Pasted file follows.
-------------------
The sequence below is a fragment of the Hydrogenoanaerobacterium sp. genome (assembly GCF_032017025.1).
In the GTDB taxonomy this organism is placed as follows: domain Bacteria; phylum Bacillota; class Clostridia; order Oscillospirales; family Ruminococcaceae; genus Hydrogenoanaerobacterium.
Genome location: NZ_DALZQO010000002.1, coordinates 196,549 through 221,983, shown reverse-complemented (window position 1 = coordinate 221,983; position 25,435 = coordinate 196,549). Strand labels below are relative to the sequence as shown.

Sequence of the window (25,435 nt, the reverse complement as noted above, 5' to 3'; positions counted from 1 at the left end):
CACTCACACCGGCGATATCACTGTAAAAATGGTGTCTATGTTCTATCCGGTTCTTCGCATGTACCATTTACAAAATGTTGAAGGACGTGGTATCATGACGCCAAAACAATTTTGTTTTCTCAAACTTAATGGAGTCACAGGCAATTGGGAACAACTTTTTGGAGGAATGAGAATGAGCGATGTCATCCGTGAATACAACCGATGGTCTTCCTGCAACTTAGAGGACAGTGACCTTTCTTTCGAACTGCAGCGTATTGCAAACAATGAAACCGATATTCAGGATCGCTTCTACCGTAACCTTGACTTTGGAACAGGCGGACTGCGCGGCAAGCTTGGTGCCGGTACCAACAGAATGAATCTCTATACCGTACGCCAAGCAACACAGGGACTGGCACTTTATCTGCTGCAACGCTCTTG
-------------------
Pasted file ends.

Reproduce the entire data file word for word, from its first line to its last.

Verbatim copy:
The sequence below is a fragment of the Hydrogenoanaerobacterium sp. genome (assembly GCF_032017025.1).
In the GTDB taxonomy this organism is placed as follows: domain Bacteria; phylum Bacillota; class Clostridia; order Oscillospirales; family Ruminococcaceae; genus Hydrogenoanaerobacterium.
Genome location: NZ_DALZQO010000002.1, coordinates 196,549 through 221,983, shown reverse-complemented (window position 1 = coordinate 221,983; position 25,435 = coordinate 196,549). Strand labels below are relative to the sequence as shown.

Sequence of the window (25,435 nt, the reverse complement as noted above, 5' to 3'; positions counted from 1 at the left end):
CACTCACACCGGCGATATCACTGTAAAAATGGTGTCTATGTTCTATCCGGTTCTTCGCATGTACCATTTACAAAATGTTGAAGGACGTGGTATCATGACGCCAAAACAATTTTGTTTTCTCAAACTTAATGGAGTCACAGGCAATTGGGAACAACTTTTTGGAGGAATGAGAATGAGCGATGTCATCCGTGAATACAACCGATGGTCTTCCTGCAACTTAGAGGACAGTGACCTTTCTTTCGAACTGCAGCGTATTGCAAACAATGAAACCGATATTCAGGATCGCTTCTACCGTAACCTTGACTTTGGAACAGGCGGACTGCGCGGCAAGCTTGGTGCCGGTACCAACAGAATGAATCTCTATACCGTACGCCAAGCAACACAGGGACTGGCACTTTATCTGCTGCAACGCTCTTG